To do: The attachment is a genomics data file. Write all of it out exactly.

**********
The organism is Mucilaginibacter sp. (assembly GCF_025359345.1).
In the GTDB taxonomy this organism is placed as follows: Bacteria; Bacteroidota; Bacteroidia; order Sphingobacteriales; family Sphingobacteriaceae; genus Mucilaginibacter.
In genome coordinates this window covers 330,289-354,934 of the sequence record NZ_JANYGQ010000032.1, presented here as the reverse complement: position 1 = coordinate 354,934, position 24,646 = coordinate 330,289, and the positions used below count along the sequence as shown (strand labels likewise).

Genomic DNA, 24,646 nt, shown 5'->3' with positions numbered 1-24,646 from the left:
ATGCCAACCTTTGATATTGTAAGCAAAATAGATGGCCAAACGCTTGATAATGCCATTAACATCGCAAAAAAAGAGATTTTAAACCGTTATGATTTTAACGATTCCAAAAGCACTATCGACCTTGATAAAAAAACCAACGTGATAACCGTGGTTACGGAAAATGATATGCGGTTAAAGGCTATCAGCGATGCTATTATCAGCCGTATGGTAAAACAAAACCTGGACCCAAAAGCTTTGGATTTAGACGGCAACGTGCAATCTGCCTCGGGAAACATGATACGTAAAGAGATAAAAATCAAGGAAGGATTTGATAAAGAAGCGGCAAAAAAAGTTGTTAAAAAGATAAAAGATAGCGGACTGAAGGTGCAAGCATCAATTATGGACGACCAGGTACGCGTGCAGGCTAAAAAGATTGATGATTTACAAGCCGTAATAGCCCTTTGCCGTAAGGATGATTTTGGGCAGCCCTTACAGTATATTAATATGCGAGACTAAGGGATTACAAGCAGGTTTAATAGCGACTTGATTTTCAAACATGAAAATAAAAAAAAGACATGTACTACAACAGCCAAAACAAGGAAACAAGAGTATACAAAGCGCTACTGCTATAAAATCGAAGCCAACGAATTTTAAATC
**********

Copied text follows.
The organism is Mucilaginibacter sp. (assembly GCF_025359345.1).
In the GTDB taxonomy this organism is placed as follows: Bacteria; Bacteroidota; Bacteroidia; order Sphingobacteriales; family Sphingobacteriaceae; genus Mucilaginibacter.
In genome coordinates this window covers 330,289-354,934 of the sequence record NZ_JANYGQ010000032.1, presented here as the reverse complement: position 1 = coordinate 354,934, position 24,646 = coordinate 330,289, and the positions used below count along the sequence as shown (strand labels likewise).

Genomic DNA, 24,646 nt, shown 5'->3' with positions numbered 1-24,646 from the left:
ATGCCAACCTTTGATATTGTAAGCAAAATAGATGGCCAAACGCTTGATAATGCCATTAACATCGCAAAAAAAGAGATTTTAAACCGTTATGATTTTAACGATTCCAAAAGCACTATCGACCTTGATAAAAAAACCAACGTGATAACCGTGGTTACGGAAAATGATATGCGGTTAAAGGCTATCAGCGATGCTATTATCAGCCGTATGGTAAAACAAAACCTGGACCCAAAAGCTTTGGATTTAGACGGCAACGTGCAATCTGCCTCGGGAAACATGATACGTAAAGAGATAAAAATCAAGGAAGGATTTGATAAAGAAGCGGCAAAAAAAGTTGTTAAAAAGATAAAAGATAGCGGACTGAAGGTGCAAGCATCAATTATGGACGACCAGGTACGCGTGCAGGCTAAAAAGATTGATGATTTACAAGCCGTAATAGCCCTTTGCCGTAAGGATGATTTTGGGCAGCCCTTACAGTATATTAATATGCGAGACTAAGGGATTACAAGCAGGTTTAATAGCGACTTGATTTTCAAACATGAAAATAAAAAAAAGACATGTACTACAACAGCCAAAACAAGGAAACAAGAGTATACAAAGCGCTACTGCTATAAAATCGAAGCCAACGAATTTTAAATC